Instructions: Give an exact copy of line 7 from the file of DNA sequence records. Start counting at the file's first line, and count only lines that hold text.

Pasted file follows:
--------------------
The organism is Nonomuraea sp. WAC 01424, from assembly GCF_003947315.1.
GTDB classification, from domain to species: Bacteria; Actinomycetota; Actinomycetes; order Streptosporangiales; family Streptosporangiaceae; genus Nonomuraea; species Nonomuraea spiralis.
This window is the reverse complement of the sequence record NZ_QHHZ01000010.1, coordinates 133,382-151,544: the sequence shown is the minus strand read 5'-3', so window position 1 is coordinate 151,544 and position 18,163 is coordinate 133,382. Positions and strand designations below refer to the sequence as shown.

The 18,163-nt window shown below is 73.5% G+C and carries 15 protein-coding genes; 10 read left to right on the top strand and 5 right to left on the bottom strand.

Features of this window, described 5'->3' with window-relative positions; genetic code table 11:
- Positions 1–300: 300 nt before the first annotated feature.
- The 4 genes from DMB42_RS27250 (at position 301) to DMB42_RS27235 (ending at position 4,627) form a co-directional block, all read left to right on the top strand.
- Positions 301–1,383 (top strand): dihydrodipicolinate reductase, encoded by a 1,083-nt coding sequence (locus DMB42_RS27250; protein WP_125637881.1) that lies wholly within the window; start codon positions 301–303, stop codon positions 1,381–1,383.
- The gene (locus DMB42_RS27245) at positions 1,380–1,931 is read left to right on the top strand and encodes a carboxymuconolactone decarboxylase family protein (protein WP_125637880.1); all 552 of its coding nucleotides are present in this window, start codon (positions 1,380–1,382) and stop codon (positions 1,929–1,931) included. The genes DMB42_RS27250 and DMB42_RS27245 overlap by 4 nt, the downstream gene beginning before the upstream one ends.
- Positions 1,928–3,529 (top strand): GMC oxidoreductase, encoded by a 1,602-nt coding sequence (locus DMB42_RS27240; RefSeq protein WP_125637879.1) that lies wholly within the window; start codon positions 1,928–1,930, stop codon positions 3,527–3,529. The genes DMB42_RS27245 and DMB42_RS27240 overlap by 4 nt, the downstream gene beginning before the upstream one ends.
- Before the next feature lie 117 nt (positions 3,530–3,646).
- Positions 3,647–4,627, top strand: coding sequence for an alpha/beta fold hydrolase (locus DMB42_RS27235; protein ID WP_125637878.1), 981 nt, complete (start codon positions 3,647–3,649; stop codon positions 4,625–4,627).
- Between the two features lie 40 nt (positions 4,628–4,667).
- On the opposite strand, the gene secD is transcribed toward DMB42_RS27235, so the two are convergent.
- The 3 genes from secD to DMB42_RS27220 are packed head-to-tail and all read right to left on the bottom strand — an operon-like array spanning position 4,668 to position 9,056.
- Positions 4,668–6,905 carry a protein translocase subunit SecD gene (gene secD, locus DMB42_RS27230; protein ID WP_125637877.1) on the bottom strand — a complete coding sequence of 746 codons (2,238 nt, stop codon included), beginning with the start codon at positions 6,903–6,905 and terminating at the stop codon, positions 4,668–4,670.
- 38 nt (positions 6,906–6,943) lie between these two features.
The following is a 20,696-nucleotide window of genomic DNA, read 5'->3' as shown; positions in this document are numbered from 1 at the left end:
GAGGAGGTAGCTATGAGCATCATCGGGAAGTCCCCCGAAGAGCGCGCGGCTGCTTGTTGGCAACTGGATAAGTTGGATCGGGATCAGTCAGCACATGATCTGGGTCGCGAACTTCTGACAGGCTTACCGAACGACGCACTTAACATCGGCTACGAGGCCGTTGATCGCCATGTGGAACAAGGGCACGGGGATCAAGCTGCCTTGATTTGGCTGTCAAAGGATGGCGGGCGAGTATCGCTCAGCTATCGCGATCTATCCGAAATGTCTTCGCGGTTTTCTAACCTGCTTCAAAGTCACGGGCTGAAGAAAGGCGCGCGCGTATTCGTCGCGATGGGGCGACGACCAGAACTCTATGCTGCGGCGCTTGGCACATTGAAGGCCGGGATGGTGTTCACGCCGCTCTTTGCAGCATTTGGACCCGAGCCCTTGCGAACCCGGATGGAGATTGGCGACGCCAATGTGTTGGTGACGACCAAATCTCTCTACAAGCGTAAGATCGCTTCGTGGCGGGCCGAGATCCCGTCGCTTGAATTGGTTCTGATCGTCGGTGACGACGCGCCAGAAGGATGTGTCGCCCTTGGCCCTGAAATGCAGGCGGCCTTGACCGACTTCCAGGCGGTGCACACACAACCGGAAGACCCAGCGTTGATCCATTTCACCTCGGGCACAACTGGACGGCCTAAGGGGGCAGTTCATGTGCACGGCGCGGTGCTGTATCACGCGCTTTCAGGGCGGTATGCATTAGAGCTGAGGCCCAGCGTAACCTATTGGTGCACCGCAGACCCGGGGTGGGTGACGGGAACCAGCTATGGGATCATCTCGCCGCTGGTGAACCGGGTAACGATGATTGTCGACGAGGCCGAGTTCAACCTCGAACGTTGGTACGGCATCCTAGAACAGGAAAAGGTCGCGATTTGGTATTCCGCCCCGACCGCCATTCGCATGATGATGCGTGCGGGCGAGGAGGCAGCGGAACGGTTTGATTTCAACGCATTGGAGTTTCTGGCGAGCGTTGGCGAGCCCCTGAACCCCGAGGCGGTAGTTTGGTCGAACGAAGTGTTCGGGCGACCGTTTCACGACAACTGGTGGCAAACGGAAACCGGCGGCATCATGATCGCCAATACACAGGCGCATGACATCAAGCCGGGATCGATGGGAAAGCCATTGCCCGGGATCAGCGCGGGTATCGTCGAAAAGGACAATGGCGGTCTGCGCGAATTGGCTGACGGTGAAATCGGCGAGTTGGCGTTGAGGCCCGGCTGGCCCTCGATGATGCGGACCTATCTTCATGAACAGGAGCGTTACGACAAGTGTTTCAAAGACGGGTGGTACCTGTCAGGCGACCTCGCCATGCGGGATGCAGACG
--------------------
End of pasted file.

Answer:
- The 4 genes from DMB42_RS27250 (at position 301) to DMB42_RS27235 (ending at position 4,627) form a co-directional block, all read left to right on the top strand.